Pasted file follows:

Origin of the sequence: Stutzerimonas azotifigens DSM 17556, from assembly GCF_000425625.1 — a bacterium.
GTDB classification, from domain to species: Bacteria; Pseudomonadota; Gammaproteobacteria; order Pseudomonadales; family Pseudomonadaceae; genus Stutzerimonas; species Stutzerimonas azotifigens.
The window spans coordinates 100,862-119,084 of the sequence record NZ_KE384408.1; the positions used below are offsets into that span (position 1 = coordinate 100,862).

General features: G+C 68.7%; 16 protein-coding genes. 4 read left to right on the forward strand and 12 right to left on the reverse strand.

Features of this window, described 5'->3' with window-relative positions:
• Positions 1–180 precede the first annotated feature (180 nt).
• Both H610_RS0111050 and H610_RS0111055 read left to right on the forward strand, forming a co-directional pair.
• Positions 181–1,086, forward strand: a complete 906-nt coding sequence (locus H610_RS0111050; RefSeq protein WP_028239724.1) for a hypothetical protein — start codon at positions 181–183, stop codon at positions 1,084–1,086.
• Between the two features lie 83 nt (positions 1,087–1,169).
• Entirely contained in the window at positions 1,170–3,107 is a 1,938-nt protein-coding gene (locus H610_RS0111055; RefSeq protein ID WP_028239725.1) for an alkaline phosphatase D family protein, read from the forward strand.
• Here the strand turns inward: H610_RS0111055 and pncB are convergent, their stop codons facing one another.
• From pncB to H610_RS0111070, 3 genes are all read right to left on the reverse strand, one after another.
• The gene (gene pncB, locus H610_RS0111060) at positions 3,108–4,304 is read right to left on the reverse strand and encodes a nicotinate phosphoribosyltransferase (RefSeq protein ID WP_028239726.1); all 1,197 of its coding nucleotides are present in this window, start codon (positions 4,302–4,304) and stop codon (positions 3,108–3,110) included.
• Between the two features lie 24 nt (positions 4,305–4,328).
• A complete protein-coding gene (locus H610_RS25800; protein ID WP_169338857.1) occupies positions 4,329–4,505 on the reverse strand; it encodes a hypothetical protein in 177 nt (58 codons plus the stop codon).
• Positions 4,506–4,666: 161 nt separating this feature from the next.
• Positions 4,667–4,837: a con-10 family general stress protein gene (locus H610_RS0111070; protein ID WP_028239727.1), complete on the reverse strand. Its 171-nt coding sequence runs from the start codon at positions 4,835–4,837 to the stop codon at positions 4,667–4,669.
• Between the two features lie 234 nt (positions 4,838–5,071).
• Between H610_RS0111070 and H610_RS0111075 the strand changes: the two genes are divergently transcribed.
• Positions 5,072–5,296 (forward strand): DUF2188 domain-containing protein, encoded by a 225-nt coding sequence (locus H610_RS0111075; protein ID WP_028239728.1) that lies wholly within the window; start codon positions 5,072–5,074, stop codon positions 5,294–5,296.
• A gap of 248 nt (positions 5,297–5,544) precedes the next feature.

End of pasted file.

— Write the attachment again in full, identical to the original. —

Origin of the sequence: Stutzerimonas azotifigens DSM 17556, from assembly GCF_000425625.1 — a bacterium.
GTDB classification, from domain to species: Bacteria; Pseudomonadota; Gammaproteobacteria; order Pseudomonadales; family Pseudomonadaceae; genus Stutzerimonas; species Stutzerimonas azotifigens.
The window spans coordinates 100,862-119,084 of the sequence record NZ_KE384408.1; the positions used below are offsets into that span (position 1 = coordinate 100,862).

General features: G+C 68.7%; 16 protein-coding genes. 4 read left to right on the forward strand and 12 right to left on the reverse strand.

Features of this window, described 5'->3' with window-relative positions:
• Positions 1–180 precede the first annotated feature (180 nt).
• Both H610_RS0111050 and H610_RS0111055 read left to right on the forward strand, forming a co-directional pair.
• Positions 181–1,086, forward strand: a complete 906-nt coding sequence (locus H610_RS0111050; RefSeq protein WP_028239724.1) for a hypothetical protein — start codon at positions 181–183, stop codon at positions 1,084–1,086.
• Between the two features lie 83 nt (positions 1,087–1,169).
• Entirely contained in the window at positions 1,170–3,107 is a 1,938-nt protein-coding gene (locus H610_RS0111055; RefSeq protein ID WP_028239725.1) for an alkaline phosphatase D family protein, read from the forward strand.
• Here the strand turns inward: H610_RS0111055 and pncB are convergent, their stop codons facing one another.
• From pncB to H610_RS0111070, 3 genes are all read right to left on the reverse strand, one after another.
• The gene (gene pncB, locus H610_RS0111060) at positions 3,108–4,304 is read right to left on the reverse strand and encodes a nicotinate phosphoribosyltransferase (RefSeq protein ID WP_028239726.1); all 1,197 of its coding nucleotides are present in this window, start codon (positions 4,302–4,304) and stop codon (positions 3,108–3,110) included.
• Between the two features lie 24 nt (positions 4,305–4,328).
• A complete protein-coding gene (locus H610_RS25800; protein ID WP_169338857.1) occupies positions 4,329–4,505 on the reverse strand; it encodes a hypothetical protein in 177 nt (58 codons plus the stop codon).
• Positions 4,506–4,666: 161 nt separating this feature from the next.
• Positions 4,667–4,837: a con-10 family general stress protein gene (locus H610_RS0111070; protein ID WP_028239727.1), complete on the reverse strand. Its 171-nt coding sequence runs from the start codon at positions 4,835–4,837 to the stop codon at positions 4,667–4,669.
• Between the two features lie 234 nt (positions 4,838–5,071).
• Between H610_RS0111070 and H610_RS0111075 the strand changes: the two genes are divergently transcribed.
• Positions 5,072–5,296 (forward strand): DUF2188 domain-containing protein, encoded by a 225-nt coding sequence (locus H610_RS0111075; protein ID WP_028239728.1) that lies wholly within the window; start codon positions 5,072–5,074, stop codon positions 5,294–5,296.
• A gap of 248 nt (positions 5,297–5,544) precedes the next feature.